• Adyar Times

A long wait to go home

Updated: Apr 8


Bijay Haridas, a migrant worker from Jharkhand. This touching telecom was filled with his tone of desperation and constant requests to let him and help him go home. Talking to him made me realise how the poor actually have no idea about the pandemic because they have not been told about it properly and they haven’t physically seen anyone sick. It also explains how a social cause can remain unfulfilled if it falls short of benefitting the people it was intended for.



AT: Hello Bijay Haridas, I am Swathi calling on behalf of a newspaper… (my introduction is interrupted by his request)

Bijay: Madamji, can you please help us go home


AT: I am not sure if I can help you to go home right now, but I can surely write about you so that many people come to know of your plight and are able to help you in some way.

Bijay: Please madamji, I want to go home.


AT: Can you tell me more about your living conditions.

Bijay: What can I say? Just let us go home.


AT: Are you having food and water?

Bijay: Some people did give us provision. But we have no way to cook it.


AT: So you mean to say that you have been given dal and chawal but don’t have means to cook, like utensils, correct?

Bijay: We neither have kerosene nor vegetables.


AT: How many people are there with you?

Bijay: We are around 100 people here. All want to go home.


AT: Where are you from?

Bijay: Gotea in Jharkhand. (he goes on explaining the significance of his village and the Shiva temple there).


AT: Have you spoken to your family?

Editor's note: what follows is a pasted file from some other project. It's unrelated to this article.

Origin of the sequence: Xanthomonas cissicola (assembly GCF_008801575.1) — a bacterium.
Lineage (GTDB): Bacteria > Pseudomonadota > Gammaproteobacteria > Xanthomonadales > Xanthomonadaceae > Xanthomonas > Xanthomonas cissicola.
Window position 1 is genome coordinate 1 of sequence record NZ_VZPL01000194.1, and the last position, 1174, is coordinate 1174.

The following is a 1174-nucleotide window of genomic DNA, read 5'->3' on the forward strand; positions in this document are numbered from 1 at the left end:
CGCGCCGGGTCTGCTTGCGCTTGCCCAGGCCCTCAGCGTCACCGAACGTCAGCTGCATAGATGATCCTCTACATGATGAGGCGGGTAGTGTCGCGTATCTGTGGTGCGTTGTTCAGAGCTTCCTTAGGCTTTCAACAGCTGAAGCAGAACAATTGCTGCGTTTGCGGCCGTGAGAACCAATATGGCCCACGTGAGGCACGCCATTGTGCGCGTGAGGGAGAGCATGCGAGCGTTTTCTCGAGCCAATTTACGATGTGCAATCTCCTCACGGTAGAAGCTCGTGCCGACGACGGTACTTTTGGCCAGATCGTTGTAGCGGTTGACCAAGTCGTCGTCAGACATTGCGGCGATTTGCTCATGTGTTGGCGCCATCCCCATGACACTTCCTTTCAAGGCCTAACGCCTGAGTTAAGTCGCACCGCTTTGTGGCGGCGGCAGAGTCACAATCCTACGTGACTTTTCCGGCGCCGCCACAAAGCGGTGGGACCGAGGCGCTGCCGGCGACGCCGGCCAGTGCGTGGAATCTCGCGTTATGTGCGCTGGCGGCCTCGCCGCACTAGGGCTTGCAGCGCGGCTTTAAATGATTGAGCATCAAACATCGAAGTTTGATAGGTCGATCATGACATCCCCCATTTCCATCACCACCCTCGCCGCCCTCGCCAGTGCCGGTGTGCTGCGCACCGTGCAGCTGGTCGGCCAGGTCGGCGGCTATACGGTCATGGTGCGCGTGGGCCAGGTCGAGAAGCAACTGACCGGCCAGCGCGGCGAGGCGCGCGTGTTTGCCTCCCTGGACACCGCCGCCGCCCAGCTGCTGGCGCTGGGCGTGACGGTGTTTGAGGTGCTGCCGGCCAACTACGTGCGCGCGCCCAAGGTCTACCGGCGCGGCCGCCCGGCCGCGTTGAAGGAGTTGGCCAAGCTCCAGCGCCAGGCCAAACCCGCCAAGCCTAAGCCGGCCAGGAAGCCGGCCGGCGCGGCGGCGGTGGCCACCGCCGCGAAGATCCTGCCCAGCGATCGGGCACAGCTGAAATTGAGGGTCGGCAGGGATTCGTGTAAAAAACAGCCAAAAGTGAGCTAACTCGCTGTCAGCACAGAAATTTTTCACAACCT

Bijay: Of course, I keep talking to them off and on. They all want me back home. My children call me and ask when I'll be back. And everyone else asks me why I am not yet home. Please do something to send me home.


AT: Surely, as soon as any means open up, I will try for you to go home. Where have you been working till now?

Bijay: In Chennai.


AT: And currently you are at Kanathur?

Bijay: We were at Central station. From there we moved here.


AT: Since when are you over here?

Bijay: Since the 22nd.


AT: Are you having all the other facilities? Is there anything you need?

Bijay: We are fine but what is the use of all these facilities when we are unable to go home to our loved ones. We neither have work right now nor able to go home.


AT: Do you know why you are unable to go home?

Bijay: Yes, because there are no modes. All buses and trains have been stopped.


AT: But why have buses and trains been stopped?

Bijay: Because the government asked them to stop. The government will do what it likes. One fine day it said ‘No transport’ and everything stopped.


AT: Yeah, but why did the government stop all transport?

Bijay: It just wished to do so. I don’t know why. But please do something to get us back home.


AT: Sure. Have you heard of Corona Virus?

Bijay: Yes, we have heard about it, and see a lot of videos on it. They show that one person was found here and there with it and then the police do something. But we don’t find anything over here. It does not seem to exist where we are. I don’t see anyone around here with it.


AT: In case the government opens up the transport or you are offered work again, what would

you want to do?

Bijay: If I am offered a job, I may go back to work. In case the transport starts, I may go back. Anything can happen.


AT: Okie, so… (I am interrupted again by Bijay)

Bijay: Madamji, who are you?


AT: (I introduce myself again over here) I am from a patrika and want to write about you all hoping that help will pour in soon for all of you.

Bijay: Madamji, just help us get us some transport whenever possible, so we reach home soon.


AT: Definitely! I wish you all the best.

Bijay: Thank you madamji.


Only torn families can fully understand the pain of separation at times like this. While many of us are intellectually capable of putting two plus two together, the same cannot be expected of everyone. Who takes the responsibility to make them understand that they are not allowed to travel so that they and their families can be safe? While the lack of knowledge of the migrant labourers is understandable, how does one justify crowding at a fish market and the commotion created while collecting tokens at PDS shops?




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